April 19, 2020, Esther 7:1-10

I.
This week we look to a woman who while most is often not considered one of the Hebrew prophets does demonstrate she is capable of playing many roles, even when she seems reluctant to do so.

Our reading for the week takes us deep into the story as we focus our attention on chapter 7 of the 10 chapters that constitute the story of Esther.

A read of the first six chapters will help us set the context for what we read this week and help us get a fuller picture of this woman.

In those chapters we see a Queen disposed, a beauty contest to select a new consort for the King, a beauty treatment for Esther, the introduction of Mordecai her cousin and protector (Esther is an ophen), the introduction of Mordecai’s “arch” enemy, Haman, Mordecai’s encouragement of Esther to step up to the task he thinks she is groomed for, Hamen’s plotting, Esther’s call for fasting and prayer, and then her uninvited and dangerous walk into the King’s presence.

Before you read the account in chapter 7, take a few minutes to recall Mordecai’s words to Esther,

“For if you keep silence at such a time as this, relief and deliverance will rise for the Jews from another quarter, but you and your father’s family will perish. Who knows? Perhaps you have come to royal dignity for just such a time as this.” – Esther 4:14

With those profound and frightening words take you time reading chapter 7 and pay attention to how each person is characterized.

II.
Esther 7:1-10

So the king and Haman went in to feast with Queen Esther. On the second day, as they were drinking wine, the king again said to Esther, “What is your petition, Queen Esther? It shall be granted you. And what is your request? Even to the half of my kingdom, it shall be fulfilled.”3 Then Queen Esther answered, “If I have won your favor, O king, and if it pleases the king, let my life be given me—that is my petition—and the lives of my people—that is my request. For we have been sold, I and my people, to be destroyed, to be killed, and to be annihilated. If we had been sold merely as slaves, men and women, I would have held my peace; but no enemy can compensate for this damage to the king.” Then King Ahasuerus said to Queen Esther, “Who is he, and where is he, who has presumed to do this?” Esther said, “A foe and enemy, this wicked Haman!” Then Haman was terrified before the king and the queen. The king rose from the feast in wrath and went into the palace garden, but Haman stayed to beg his life from Queen Esther, for he saw that the king had determined to destroy him. When the king returned from the palace garden to the banquet hall, Haman had thrown himself on the couch where Esther was reclining; and the king said, “Will he even assault the queen in my presence, in my own house?” As the words left the mouth of the king, they covered Haman’s face. Then Harbona, one of the eunuchs in attendance on the king, said, “Look, the very gallows that Haman has prepared for Mordecai, whose word saved the king, stands at Haman’s house, fifty cubits high.” And the king said, “Hang him on that.” So they hanged Haman on the gallows that he had prepared for Mordecai. Then the anger of the king abated.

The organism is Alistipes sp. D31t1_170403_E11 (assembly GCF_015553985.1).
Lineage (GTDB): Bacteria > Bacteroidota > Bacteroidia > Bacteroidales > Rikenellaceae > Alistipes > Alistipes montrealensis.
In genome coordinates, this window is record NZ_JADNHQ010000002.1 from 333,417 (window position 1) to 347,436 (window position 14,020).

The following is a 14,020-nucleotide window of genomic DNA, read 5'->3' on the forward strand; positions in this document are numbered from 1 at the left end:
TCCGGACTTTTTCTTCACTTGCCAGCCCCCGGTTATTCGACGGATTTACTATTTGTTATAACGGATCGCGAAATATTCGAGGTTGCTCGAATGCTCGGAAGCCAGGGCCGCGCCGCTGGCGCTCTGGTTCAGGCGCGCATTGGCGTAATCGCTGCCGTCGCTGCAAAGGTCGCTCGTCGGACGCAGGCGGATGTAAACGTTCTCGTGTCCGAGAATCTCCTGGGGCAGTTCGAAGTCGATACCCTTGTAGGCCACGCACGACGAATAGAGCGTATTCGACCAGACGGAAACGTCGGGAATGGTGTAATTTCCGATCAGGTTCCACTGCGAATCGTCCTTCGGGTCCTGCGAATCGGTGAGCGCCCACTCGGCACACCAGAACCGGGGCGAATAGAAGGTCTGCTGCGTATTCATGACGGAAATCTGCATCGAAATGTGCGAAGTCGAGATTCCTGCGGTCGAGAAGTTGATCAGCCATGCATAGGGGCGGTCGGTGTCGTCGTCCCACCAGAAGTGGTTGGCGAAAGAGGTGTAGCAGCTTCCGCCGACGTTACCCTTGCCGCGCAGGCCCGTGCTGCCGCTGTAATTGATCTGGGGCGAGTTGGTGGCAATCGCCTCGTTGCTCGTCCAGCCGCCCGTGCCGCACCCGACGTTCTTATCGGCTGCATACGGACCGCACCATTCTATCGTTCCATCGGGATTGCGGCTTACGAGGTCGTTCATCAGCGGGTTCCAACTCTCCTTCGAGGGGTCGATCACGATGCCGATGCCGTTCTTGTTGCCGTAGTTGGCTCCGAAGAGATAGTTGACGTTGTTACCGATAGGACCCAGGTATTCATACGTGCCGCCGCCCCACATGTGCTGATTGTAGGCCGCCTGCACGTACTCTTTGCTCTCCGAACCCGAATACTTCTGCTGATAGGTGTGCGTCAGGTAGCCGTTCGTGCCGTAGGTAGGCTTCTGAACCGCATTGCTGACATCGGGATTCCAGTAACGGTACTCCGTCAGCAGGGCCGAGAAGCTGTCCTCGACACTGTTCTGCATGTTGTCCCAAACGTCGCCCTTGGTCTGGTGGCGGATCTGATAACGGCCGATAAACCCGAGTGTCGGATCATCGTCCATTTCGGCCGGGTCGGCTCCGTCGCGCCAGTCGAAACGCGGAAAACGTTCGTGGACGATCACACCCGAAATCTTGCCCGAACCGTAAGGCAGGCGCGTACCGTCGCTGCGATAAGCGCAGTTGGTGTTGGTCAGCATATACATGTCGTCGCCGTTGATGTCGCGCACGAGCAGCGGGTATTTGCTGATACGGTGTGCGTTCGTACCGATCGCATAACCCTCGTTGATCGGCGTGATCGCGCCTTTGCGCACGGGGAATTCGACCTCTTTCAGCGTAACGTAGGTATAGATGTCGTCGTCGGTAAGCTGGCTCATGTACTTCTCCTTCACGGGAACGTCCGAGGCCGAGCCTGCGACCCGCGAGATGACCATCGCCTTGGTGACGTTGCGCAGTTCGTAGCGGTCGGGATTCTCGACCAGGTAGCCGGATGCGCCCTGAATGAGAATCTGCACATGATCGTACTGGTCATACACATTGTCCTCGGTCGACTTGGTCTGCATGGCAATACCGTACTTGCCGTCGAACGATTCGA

III.
How does each person stand out to you? What do you admire? What disappoints you?

If you had to sum up your opinion of each, how would you do it in two or three sentences?

Do you think the story has a hero or two? A villain or two?

Where is the God of the Hebrew nation? The Hebrew nation is in captivity in a foreign land and to top that off “God” is not mentioned in the account. “MIA – Missing in Action”?

Let’s start here and get back together in a couple of days and see what we have to share.

charles
{ubi caritas et amor, Deus ibi est}


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